Critical Essay on "The Cinnamon Peeler"

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Author: Daniel Toronto
Editor: David A. Galens
Date: 2004
From: Poetry for Students(Vol. 19. )
Publisher: Gale
Document Type: Critical essay
Length: 1,879 words

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Ondaatje's "The Cinnamon Peeler" is a powerfully aesthetic portrayal of erotic love in which the transfer of scent, in this case that of a particularly potent spice, becomes a public and private declaration of union. The surface of the poem can hardly be scratched, however, before running into the signs of a clearly male-dominated society, with women being defined in terms of the males in their lives. The cinnamon peeler's wife is an obvious example, but there is also the lime burner's daughter and the grass cutter's wife. The woman referenced directly, not indirectly through a male, is the cinnamon peeler's mother-in-law, though her identity is still only gained through a woman who is already defined in terms of a man. If the cinnamon peeler were to 'touch' or make love to the lime burner's daughter, she would not be brought into the fold of cinnamon peelers but would remain in the lime burner caste.

The lack of distinct identities also quickly becomes apparent. The men in the poem are only identified through their occupations--the cinnamon peeler, the grass cutter, the lime burner. Again, there is only one occurrence, in the fourth stanza, of brothers being defined without occupational terms, and, as with the mother, they are only defined in terms that are relational, which lead back, through the wife, to the cinnamon peeler. With men only defined by what they do, women are even further removed from any sort of personal identity since they are only referenced through men.

These characteristics might well agitate readers within modern Western cultures. Yet, Western readers are the target audience of the poem, demonstrated by the fact that it has been published within a novel as well as two collections of poetry in England, Canada, and the United States. When the poem was first published in 1982, these three countries had already made great strides toward gender equality. Each had made strides toward increasing opportunities for women in the workforce, progressive equalization of pay, and even electing women rising to high political positions, as with Margaret Thatcher, who became Great Britain's first female prime minister in 1979. Great value was also placed on individuality. Pop psychologists Carl Rogers and Richard Farson had long since made their award-winning film, Journey into Self (1968). Self-help books already comprised a sizeable genre in the publishing market. The prevailing sentiments of the time seem quite contrary to those exhibited in "The Cinnamon Peeler." However, "The Cinnamon Peeler" is clearly not viewed so simplistically. Otherwise, it would not be nearly as well respected. Cultural context plays a large role in making the sexism and identity loss easier to tolerate. As it is examined, a subtext of community and tradition is discovered.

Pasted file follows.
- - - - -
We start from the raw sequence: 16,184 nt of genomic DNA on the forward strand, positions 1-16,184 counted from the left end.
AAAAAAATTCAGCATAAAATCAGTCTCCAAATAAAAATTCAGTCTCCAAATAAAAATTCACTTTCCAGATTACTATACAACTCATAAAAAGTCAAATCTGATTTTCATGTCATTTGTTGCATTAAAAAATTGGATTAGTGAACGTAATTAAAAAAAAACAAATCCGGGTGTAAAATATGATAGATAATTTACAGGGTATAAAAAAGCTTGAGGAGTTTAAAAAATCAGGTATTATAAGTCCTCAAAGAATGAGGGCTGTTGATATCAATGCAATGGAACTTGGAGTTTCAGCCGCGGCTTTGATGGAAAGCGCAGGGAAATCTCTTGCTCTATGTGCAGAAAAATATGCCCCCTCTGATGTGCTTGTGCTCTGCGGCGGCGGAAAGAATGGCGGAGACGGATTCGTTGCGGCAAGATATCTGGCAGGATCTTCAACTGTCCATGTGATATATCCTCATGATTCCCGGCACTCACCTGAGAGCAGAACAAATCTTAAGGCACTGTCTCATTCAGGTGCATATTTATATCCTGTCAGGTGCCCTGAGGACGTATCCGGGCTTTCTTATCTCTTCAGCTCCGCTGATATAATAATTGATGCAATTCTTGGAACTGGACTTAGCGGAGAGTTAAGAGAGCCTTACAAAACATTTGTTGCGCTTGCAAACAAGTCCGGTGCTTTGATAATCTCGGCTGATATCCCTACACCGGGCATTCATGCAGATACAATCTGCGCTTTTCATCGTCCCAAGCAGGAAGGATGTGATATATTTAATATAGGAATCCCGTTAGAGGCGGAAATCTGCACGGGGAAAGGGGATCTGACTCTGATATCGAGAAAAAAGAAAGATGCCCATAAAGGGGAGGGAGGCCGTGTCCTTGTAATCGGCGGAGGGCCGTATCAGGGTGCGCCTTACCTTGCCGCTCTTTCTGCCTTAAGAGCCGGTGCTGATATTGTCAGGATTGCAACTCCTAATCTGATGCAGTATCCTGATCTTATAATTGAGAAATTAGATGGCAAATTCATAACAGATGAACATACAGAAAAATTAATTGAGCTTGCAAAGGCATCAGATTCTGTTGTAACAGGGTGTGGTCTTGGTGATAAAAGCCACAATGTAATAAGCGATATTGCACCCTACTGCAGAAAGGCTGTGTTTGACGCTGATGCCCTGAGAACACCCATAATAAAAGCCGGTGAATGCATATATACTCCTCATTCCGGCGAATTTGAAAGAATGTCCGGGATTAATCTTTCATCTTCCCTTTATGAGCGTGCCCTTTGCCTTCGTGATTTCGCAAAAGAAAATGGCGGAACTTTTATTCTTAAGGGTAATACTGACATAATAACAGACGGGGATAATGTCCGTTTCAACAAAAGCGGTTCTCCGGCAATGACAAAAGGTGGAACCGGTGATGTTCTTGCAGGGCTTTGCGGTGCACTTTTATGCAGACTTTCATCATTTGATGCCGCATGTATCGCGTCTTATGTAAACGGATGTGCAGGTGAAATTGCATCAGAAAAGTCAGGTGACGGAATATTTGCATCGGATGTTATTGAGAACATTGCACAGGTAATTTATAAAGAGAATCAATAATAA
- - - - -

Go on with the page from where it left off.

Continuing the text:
"The Cinnamon Peeler" appeared for the first time in Running in the Family, Ondaatje's semi-autobiographical novel about...

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Gale Document Number: GALE|H1420052871